I don't want to directly compare this role to Pam on "The Office," but there is an innocence to this character that reminds me of Pam during the first few seasons. I think you play innocent characters very well and I don't think Pam today is that type of character any longer.
I think the character of Janice is similar to early Pam in a lot of ways. I think that's a fair comparison.
Do you miss playing that type of character?
It's my favorite thing to play. And I don't mind having multiple characters share that quality. I think that is the root of me as a person. So, in the same way that I'm not like that all of the time anymore, that's the person I carry around inside of me. Does that make sense? I struggled for so many years through middle school -- just feeling invisible. Having this desire to express myself, to be an artist, to fall in love -- all these things that, for me, took a lot of time in life to achieve. So, the base of me is a person who walks around with that sensibility. And then, over time, I've developed confidence or ambition or all of these other qualities that I kind of put on top of that other quality. But I love the opportunity to relive that experience. I love getting to take this person who is struggling and wants a lot of things out of life and doesn't know how to find it -- and then give her Jim Halpert in the end. Or give her Tim Tucker. Or give her her dream come true. I love reliving that in my roles.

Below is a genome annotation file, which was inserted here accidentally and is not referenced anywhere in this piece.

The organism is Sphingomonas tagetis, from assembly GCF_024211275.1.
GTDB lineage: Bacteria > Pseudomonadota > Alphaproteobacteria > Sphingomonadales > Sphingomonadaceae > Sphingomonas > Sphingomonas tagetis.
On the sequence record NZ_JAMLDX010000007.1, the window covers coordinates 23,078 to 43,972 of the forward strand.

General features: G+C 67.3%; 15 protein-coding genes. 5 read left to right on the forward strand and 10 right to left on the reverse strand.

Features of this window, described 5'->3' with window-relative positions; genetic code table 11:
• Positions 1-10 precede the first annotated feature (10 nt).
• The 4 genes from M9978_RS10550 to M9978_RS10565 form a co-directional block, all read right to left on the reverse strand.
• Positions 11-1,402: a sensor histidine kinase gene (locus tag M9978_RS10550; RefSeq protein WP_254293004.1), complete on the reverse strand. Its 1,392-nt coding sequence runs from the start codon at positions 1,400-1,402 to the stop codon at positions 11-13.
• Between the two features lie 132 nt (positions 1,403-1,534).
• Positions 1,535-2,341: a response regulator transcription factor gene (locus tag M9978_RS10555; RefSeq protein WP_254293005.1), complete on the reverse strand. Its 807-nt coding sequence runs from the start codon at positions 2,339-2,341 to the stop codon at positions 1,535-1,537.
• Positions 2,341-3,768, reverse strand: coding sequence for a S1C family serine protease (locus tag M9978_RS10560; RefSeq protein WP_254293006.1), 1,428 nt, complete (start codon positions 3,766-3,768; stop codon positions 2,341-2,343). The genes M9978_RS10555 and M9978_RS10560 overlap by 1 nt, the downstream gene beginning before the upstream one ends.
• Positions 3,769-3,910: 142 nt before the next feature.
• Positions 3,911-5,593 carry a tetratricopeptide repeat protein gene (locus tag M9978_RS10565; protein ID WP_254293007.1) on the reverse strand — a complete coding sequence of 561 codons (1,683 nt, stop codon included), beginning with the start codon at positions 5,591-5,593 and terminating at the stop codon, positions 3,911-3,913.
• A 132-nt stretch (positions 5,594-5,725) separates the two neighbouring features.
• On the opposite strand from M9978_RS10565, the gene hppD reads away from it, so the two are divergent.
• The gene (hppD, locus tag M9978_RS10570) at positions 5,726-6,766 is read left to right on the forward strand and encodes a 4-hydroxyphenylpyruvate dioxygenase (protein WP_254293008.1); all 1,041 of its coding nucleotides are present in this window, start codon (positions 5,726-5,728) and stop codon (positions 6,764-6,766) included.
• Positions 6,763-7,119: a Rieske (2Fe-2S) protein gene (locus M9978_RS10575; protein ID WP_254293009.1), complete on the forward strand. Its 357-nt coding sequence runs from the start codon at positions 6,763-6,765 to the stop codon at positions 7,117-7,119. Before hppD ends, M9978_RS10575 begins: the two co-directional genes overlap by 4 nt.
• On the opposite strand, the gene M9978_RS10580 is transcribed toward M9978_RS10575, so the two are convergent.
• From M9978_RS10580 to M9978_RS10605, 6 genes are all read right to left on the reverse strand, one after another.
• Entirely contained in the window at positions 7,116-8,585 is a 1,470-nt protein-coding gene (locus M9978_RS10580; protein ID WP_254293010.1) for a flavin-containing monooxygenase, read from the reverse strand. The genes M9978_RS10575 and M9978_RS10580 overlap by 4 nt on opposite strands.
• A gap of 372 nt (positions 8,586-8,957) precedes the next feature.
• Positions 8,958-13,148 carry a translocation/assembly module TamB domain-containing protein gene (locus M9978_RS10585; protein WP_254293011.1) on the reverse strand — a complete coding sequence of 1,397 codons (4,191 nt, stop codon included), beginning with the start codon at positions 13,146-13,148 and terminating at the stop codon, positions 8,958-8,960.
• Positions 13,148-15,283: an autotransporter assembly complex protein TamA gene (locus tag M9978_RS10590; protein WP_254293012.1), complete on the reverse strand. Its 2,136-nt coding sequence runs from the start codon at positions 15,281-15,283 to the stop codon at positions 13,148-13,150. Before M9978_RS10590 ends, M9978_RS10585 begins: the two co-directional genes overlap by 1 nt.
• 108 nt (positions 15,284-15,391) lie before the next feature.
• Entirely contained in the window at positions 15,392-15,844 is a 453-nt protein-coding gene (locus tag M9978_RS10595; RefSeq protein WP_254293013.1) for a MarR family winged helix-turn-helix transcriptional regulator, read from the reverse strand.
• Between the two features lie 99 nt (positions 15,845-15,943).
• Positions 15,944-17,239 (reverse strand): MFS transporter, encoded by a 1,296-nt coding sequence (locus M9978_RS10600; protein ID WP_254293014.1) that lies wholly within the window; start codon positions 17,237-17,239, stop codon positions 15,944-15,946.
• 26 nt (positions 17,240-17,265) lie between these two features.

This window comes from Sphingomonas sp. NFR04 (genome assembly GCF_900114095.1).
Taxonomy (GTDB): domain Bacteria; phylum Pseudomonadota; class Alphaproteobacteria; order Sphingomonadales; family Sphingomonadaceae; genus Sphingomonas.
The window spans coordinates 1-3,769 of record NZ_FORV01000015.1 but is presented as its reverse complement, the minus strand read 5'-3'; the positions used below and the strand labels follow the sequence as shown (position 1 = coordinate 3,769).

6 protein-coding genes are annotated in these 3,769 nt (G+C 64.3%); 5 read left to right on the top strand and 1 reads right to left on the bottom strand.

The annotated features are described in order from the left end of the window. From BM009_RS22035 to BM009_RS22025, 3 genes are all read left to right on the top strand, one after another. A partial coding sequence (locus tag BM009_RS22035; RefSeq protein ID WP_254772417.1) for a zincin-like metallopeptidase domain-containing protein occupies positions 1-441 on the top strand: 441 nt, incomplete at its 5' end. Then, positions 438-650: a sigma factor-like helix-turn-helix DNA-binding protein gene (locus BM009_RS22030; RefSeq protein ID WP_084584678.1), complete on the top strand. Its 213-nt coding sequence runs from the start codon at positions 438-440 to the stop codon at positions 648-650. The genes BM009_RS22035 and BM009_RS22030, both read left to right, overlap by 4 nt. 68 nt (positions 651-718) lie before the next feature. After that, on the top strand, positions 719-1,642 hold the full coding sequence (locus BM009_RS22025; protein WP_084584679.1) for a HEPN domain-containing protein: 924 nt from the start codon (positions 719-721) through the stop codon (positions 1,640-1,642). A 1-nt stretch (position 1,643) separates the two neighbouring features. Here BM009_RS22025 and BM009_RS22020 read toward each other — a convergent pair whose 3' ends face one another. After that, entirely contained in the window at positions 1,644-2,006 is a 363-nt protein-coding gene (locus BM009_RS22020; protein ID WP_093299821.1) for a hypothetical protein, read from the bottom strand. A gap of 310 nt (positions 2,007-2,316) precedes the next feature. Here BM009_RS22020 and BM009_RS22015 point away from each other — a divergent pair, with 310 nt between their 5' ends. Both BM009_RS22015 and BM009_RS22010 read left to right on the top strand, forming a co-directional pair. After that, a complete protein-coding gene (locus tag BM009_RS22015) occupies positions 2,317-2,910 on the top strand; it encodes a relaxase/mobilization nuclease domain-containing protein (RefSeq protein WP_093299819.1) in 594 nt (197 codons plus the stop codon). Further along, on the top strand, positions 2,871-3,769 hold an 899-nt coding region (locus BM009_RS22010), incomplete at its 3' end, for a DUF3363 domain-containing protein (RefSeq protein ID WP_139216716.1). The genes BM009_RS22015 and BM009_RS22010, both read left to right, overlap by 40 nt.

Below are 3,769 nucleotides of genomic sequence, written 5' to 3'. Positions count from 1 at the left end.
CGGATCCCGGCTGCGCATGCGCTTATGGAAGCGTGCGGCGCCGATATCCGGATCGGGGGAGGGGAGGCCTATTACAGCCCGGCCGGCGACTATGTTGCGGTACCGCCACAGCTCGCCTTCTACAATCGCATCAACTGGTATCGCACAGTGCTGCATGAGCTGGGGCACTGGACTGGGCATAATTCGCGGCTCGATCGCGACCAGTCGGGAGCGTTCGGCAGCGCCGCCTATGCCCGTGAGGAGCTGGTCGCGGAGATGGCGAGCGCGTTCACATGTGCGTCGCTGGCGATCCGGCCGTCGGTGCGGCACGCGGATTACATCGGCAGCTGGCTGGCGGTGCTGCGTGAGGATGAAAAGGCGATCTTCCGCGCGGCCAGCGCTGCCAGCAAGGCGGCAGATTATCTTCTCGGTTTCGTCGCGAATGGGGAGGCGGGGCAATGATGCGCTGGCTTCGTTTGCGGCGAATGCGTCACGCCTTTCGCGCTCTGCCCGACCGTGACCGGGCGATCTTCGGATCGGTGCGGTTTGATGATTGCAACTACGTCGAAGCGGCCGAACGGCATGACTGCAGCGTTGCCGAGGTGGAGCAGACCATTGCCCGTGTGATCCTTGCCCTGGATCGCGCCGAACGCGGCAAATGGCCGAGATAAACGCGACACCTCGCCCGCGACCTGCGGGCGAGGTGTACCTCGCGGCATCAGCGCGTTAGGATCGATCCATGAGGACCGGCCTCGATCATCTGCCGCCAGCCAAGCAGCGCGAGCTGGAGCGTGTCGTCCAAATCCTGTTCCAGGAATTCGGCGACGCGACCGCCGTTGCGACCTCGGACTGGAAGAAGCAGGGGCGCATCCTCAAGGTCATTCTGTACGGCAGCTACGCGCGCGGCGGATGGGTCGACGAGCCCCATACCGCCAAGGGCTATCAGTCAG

So if that's your favorite thing to play, do you still like playing this version of Pam?
I like the evolution. I love feeling the person go from that kind of innocence and that struggle into finding what they want. So, it's very satisfying to me to play it all the way through. But, I wouldn't mind seeing Pam struggle again a little. Like, I'd like to bring some more of that back in her life because I think it's realistic. She has two kids now and life gets hard again when you have two kids and the monotony of one relationship. So, I think I'd like to see that wear on her a little bit.
I don't feel you've had enough to do this season.
I appreciate you saying that. Do you want to write that in a letter to anyone official who I work for?
Are you concurring with that sentiment?